Then after college, I was faced with the dilemma of how to continue to develop my skills and find technical support as I had not been able to spend long enough to reinforce the knowledge required to edit film. However, I managed to resolve this even though it took me some time. By this point I was eager to create a new piece of work and needed to research volunteers to take part, an appropriate venue to film and help with filming. This ended up as an even steeper learning curve that I’d anticipated, as I had to edit the footage from two cameras, plus for the first time deal with sound. I had not considered the complexity of the editing skills I was to need. However, with support this was achieved and Landscape with two women was produced.
The Tailor of Gloucester
I now feel more comfortable working in this more socially engaged way, I find that one story will lead to another and work is connected through threads of textiles in a freer way than before. At the moment I am working on a series of pieces through a chance comment about the story of The Tailor of Gloucester by Beatrix Potter. The film, Thinking Stitch, and the most recent piece I have edited, Sharing Stitch, have lead to a third piece, Participation Stitch, currently being editing. In the last piece, I have been collaborating with a group of people to learn and produce tailored, hand-made buttonholes as mentioned in the story. In turn this has lead on to my next project where I am planning to record conversations between shop owners.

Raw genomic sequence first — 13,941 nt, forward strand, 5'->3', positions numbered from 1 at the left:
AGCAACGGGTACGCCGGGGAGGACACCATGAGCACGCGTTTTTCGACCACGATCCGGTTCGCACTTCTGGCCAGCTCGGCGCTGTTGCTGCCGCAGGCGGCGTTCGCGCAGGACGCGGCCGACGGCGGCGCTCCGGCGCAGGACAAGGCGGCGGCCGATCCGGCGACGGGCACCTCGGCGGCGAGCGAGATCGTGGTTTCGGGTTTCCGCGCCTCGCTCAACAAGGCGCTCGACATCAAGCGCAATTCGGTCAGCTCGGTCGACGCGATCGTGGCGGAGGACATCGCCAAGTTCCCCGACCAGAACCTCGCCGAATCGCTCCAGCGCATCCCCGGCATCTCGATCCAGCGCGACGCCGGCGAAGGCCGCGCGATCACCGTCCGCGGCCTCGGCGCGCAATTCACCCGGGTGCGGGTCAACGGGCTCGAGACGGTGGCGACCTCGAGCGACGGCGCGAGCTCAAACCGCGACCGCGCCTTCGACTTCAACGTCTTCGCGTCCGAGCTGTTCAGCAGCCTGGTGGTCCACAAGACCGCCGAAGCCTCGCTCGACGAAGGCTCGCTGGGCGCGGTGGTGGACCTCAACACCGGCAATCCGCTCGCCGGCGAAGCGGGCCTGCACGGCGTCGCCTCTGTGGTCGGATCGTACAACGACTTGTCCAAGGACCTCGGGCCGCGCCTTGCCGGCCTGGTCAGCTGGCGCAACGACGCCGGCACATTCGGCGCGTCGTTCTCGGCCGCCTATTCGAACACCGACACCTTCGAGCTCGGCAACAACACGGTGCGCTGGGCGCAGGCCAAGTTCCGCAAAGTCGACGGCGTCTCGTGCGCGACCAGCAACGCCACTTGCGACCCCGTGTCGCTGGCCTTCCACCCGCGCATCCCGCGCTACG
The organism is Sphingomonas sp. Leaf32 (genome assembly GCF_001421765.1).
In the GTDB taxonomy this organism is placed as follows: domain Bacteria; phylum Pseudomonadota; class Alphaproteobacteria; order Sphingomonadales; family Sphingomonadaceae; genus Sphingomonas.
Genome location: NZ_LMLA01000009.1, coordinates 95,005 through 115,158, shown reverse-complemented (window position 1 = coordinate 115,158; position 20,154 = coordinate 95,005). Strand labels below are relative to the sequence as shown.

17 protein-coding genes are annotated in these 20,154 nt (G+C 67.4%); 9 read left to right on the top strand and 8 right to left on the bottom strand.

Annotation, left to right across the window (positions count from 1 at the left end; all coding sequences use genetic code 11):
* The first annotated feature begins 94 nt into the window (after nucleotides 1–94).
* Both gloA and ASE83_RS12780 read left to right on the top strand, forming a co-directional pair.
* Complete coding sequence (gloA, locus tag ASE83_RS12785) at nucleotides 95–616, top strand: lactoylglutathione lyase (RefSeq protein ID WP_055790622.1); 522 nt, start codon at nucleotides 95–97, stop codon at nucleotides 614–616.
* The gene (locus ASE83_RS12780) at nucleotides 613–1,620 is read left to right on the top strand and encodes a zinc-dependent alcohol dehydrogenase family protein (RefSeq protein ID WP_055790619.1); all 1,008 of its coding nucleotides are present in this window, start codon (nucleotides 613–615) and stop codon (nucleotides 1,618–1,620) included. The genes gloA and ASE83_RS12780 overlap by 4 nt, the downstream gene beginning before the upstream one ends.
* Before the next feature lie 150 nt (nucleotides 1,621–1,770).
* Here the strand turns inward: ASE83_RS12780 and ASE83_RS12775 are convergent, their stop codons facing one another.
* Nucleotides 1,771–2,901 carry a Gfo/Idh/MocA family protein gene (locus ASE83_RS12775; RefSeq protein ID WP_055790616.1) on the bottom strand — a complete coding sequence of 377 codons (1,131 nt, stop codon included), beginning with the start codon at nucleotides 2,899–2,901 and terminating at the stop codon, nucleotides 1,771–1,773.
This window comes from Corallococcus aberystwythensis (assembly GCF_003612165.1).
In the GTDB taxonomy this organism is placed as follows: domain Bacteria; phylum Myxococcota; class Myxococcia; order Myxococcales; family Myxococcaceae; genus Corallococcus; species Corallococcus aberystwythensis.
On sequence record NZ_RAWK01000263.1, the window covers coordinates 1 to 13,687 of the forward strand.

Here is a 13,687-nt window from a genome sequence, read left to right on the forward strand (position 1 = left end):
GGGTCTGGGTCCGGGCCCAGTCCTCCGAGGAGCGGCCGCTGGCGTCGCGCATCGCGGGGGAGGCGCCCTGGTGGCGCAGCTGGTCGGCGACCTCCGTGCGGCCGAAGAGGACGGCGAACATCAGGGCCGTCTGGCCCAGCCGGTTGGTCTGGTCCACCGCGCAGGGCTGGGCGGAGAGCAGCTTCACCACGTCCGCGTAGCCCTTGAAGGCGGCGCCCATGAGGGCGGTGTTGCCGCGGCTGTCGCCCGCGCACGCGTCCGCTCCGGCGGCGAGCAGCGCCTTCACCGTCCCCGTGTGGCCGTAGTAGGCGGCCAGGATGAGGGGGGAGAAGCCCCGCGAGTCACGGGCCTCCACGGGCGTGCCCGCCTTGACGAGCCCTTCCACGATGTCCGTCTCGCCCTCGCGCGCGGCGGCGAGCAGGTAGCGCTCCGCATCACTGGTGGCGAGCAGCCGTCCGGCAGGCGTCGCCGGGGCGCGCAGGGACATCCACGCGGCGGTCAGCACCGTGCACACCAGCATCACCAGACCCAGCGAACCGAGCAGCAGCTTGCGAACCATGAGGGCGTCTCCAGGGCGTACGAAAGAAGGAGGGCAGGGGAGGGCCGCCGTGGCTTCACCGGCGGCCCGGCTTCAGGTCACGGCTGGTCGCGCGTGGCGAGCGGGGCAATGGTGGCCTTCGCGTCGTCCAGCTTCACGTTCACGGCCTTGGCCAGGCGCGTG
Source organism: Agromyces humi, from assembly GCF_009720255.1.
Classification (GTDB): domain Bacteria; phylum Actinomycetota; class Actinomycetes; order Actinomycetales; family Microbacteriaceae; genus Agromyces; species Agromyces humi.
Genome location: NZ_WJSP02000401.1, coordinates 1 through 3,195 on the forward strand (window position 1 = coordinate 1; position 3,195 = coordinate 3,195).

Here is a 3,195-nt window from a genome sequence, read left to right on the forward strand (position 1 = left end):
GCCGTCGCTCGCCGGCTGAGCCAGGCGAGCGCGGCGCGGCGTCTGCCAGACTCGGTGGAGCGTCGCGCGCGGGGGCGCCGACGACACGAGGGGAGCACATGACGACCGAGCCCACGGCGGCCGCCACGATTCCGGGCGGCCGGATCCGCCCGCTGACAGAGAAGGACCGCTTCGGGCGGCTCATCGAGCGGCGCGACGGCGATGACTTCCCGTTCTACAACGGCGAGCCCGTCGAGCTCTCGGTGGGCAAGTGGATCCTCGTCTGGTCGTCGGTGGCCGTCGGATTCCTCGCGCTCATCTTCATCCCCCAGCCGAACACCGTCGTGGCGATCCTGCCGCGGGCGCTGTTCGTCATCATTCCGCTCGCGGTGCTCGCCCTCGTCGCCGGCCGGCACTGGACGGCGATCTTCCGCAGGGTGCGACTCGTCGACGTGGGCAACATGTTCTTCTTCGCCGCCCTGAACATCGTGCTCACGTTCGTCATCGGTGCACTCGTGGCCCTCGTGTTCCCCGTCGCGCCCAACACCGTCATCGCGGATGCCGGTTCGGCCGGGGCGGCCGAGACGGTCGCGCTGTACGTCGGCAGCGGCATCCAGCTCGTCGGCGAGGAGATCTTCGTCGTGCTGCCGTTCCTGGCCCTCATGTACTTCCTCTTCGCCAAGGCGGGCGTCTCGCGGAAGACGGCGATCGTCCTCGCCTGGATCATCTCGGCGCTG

My collaboration with artist, Liz Harding, Physical Stitch, will be shown at Nature in Art, Twigworth, Gloucestershire, from 10-30 August and I am planning a solo show at 44AD in Bath next spring.
Although my focus has changed, I still need to make. I am producing a series of self-portraits and a rag rug at the present time.
Other articles by OCA tutors on TextileArtist.org
Rebecca Fairley explores her flair for the unconventional.
Collette Paterson discusses the impact world cultures have had on both her teaching and her art.
Neil Musson reveals how the exploration of new mediums and techniques influences the art he creates.
Do you have a question for the wonderful tutors of OCA? Please leave it in a comment below this post.